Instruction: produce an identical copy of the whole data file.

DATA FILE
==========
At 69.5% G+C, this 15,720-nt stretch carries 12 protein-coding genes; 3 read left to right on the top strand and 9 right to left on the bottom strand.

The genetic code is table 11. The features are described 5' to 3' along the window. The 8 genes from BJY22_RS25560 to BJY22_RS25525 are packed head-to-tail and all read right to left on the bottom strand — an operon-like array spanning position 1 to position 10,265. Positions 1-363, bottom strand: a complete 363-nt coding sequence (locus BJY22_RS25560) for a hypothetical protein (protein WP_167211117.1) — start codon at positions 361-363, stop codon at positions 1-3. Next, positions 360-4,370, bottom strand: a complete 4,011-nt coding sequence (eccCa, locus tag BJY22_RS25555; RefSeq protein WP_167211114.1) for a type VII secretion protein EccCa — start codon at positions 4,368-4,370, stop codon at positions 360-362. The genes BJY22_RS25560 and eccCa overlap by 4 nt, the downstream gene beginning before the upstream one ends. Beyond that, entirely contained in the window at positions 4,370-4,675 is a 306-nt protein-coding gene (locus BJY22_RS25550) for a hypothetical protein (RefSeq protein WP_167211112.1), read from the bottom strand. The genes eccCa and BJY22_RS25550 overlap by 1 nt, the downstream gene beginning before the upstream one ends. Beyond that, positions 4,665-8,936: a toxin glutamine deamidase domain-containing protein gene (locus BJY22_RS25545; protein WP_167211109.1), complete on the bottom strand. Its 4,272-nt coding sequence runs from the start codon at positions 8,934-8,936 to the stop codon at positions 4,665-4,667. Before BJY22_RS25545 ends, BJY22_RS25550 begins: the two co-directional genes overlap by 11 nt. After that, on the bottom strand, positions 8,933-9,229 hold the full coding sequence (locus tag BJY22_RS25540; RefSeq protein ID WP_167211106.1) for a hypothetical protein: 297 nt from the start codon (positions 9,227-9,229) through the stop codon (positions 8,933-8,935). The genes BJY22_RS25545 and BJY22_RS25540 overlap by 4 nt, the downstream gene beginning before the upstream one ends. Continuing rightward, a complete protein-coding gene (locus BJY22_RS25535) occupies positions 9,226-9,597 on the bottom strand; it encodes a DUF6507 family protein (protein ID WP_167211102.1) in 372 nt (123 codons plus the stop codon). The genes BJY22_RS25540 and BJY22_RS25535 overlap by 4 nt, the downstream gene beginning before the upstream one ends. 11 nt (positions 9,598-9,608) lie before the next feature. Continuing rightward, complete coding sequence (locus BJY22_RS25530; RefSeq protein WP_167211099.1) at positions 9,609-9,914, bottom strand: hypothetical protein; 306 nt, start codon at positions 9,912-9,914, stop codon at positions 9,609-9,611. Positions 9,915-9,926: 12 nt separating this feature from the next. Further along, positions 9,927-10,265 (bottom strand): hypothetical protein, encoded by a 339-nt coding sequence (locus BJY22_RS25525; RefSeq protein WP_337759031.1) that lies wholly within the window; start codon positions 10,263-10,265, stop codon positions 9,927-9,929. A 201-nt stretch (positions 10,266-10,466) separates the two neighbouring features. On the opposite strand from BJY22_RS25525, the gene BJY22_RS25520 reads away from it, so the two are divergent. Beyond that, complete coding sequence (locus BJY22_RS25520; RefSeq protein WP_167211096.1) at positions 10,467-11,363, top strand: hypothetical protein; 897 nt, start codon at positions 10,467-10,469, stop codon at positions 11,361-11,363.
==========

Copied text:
At 69.5% G+C, this 15,720-nt stretch carries 12 protein-coding genes; 3 read left to right on the top strand and 9 right to left on the bottom strand.

The genetic code is table 11. The features are described 5' to 3' along the window. The 8 genes from BJY22_RS25560 to BJY22_RS25525 are packed head-to-tail and all read right to left on the bottom strand — an operon-like array spanning position 1 to position 10,265. Positions 1-363, bottom strand: a complete 363-nt coding sequence (locus BJY22_RS25560) for a hypothetical protein (protein WP_167211117.1) — start codon at positions 361-363, stop codon at positions 1-3. Next, positions 360-4,370, bottom strand: a complete 4,011-nt coding sequence (eccCa, locus tag BJY22_RS25555; RefSeq protein WP_167211114.1) for a type VII secretion protein EccCa — start codon at positions 4,368-4,370, stop codon at positions 360-362. The genes BJY22_RS25560 and eccCa overlap by 4 nt, the downstream gene beginning before the upstream one ends. Beyond that, entirely contained in the window at positions 4,370-4,675 is a 306-nt protein-coding gene (locus BJY22_RS25550) for a hypothetical protein (RefSeq protein WP_167211112.1), read from the bottom strand. The genes eccCa and BJY22_RS25550 overlap by 1 nt, the downstream gene beginning before the upstream one ends. Beyond that, positions 4,665-8,936: a toxin glutamine deamidase domain-containing protein gene (locus BJY22_RS25545; protein WP_167211109.1), complete on the bottom strand. Its 4,272-nt coding sequence runs from the start codon at positions 8,934-8,936 to the stop codon at positions 4,665-4,667. Before BJY22_RS25545 ends, BJY22_RS25550 begins: the two co-directional genes overlap by 11 nt. After that, on the bottom strand, positions 8,933-9,229 hold the full coding sequence (locus tag BJY22_RS25540; RefSeq protein ID WP_167211106.1) for a hypothetical protein: 297 nt from the start codon (positions 9,227-9,229) through the stop codon (positions 8,933-8,935). The genes BJY22_RS25545 and BJY22_RS25540 overlap by 4 nt, the downstream gene beginning before the upstream one ends. Continuing rightward, a complete protein-coding gene (locus BJY22_RS25535) occupies positions 9,226-9,597 on the bottom strand; it encodes a DUF6507 family protein (protein ID WP_167211102.1) in 372 nt (123 codons plus the stop codon). The genes BJY22_RS25540 and BJY22_RS25535 overlap by 4 nt, the downstream gene beginning before the upstream one ends. 11 nt (positions 9,598-9,608) lie before the next feature. Continuing rightward, complete coding sequence (locus BJY22_RS25530; RefSeq protein WP_167211099.1) at positions 9,609-9,914, bottom strand: hypothetical protein; 306 nt, start codon at positions 9,912-9,914, stop codon at positions 9,609-9,611. Positions 9,915-9,926: 12 nt separating this feature from the next. Further along, positions 9,927-10,265 (bottom strand): hypothetical protein, encoded by a 339-nt coding sequence (locus BJY22_RS25525; RefSeq protein WP_337759031.1) that lies wholly within the window; start codon positions 10,263-10,265, stop codon positions 9,927-9,929. A 201-nt stretch (positions 10,266-10,466) separates the two neighbouring features. On the opposite strand from BJY22_RS25525, the gene BJY22_RS25520 reads away from it, so the two are divergent. Beyond that, complete coding sequence (locus BJY22_RS25520; RefSeq protein WP_167211096.1) at positions 10,467-11,363, top strand: hypothetical protein; 897 nt, start codon at positions 10,467-10,469, stop codon at positions 11,361-11,363.